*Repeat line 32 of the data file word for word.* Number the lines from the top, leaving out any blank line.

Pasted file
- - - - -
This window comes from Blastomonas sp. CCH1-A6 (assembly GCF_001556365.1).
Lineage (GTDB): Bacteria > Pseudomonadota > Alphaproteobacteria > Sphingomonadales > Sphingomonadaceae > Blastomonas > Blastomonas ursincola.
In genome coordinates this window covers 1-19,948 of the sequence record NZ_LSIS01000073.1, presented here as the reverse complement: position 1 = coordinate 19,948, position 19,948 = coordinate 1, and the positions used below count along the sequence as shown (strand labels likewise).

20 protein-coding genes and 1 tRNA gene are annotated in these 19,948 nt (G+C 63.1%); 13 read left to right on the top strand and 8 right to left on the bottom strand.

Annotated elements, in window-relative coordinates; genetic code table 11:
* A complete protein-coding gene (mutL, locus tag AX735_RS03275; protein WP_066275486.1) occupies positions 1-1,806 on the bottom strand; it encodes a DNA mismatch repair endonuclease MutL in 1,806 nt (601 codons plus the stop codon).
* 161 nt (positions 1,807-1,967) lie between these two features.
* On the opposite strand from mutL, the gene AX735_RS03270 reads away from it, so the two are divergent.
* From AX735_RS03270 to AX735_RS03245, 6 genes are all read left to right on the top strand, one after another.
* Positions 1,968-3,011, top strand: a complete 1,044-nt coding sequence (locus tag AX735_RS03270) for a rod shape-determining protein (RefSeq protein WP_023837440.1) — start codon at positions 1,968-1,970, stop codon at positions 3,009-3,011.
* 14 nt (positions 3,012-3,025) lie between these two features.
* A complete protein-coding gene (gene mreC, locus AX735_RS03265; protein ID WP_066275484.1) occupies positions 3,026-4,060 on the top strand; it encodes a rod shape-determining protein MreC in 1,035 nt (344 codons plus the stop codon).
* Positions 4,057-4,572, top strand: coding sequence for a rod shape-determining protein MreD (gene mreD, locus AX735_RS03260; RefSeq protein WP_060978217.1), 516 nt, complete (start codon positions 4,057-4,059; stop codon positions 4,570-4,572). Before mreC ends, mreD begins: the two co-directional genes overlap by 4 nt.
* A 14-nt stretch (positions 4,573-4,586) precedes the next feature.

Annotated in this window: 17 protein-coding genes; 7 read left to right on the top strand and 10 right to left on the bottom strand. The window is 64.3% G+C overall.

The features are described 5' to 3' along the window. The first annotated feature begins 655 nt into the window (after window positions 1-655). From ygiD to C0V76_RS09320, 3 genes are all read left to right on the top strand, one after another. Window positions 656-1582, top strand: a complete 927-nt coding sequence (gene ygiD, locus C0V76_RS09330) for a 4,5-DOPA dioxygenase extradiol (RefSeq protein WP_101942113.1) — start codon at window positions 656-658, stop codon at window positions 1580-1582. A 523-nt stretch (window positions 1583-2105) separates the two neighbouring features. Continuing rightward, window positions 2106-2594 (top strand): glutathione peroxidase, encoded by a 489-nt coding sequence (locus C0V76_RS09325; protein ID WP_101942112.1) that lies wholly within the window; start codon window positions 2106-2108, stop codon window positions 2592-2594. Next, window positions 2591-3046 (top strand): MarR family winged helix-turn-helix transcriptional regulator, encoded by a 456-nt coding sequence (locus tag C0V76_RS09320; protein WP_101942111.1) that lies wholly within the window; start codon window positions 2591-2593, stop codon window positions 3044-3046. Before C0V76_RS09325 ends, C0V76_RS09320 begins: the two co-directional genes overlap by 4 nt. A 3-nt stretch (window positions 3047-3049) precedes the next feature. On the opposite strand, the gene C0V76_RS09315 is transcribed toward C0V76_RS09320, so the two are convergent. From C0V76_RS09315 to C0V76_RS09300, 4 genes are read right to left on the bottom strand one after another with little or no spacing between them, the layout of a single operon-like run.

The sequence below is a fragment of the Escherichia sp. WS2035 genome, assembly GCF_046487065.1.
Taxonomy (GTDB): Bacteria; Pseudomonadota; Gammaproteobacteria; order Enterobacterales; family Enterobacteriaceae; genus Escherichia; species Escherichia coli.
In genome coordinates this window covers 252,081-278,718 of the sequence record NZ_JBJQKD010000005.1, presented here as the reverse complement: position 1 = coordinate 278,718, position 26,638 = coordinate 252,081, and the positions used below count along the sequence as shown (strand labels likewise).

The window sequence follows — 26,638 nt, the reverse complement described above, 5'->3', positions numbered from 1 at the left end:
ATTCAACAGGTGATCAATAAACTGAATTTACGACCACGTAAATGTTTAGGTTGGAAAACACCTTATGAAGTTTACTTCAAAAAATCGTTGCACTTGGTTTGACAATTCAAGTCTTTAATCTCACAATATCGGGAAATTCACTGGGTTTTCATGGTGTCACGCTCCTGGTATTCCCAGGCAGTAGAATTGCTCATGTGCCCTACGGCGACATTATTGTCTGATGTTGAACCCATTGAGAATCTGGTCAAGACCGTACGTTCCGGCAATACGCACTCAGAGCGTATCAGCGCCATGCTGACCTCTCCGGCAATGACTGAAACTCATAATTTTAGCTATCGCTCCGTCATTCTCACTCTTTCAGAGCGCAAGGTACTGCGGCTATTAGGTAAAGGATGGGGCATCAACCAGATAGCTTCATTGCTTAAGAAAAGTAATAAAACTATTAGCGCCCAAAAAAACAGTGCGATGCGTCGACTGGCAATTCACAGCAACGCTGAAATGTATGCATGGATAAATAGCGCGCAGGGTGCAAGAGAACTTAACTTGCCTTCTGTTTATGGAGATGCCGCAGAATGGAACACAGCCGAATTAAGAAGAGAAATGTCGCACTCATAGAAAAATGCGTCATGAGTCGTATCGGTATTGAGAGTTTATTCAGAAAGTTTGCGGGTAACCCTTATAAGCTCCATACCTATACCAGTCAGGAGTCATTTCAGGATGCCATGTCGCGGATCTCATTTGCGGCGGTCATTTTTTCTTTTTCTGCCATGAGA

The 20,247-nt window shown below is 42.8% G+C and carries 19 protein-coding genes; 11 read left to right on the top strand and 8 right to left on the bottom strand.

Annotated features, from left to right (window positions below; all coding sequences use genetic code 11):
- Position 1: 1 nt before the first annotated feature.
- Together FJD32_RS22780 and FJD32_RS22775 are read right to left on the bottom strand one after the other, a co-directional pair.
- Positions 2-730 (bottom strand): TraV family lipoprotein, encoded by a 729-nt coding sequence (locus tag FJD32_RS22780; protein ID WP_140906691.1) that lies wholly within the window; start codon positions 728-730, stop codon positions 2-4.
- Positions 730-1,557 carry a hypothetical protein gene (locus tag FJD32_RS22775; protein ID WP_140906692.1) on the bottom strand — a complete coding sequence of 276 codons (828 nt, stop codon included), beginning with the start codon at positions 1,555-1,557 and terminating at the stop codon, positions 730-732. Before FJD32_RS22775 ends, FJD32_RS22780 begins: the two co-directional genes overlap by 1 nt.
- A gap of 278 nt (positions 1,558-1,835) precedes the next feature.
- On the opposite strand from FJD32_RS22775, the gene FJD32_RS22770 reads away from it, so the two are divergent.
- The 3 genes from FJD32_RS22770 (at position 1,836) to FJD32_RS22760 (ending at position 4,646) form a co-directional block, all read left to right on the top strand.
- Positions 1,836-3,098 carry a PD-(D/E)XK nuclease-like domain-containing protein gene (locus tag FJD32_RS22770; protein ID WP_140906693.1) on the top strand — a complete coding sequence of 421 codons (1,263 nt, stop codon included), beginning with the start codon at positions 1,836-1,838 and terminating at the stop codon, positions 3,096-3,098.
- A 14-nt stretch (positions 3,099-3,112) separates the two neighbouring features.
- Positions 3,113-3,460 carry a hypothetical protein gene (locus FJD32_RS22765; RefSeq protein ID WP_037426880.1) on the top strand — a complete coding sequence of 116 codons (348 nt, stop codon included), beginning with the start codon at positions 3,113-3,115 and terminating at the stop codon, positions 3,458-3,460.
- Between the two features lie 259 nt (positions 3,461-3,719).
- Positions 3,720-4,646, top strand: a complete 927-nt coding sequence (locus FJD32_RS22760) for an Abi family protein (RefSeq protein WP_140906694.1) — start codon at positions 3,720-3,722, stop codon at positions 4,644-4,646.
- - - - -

- A 14-nt stretch (positions 3,099-3,112) separates the two neighbouring features.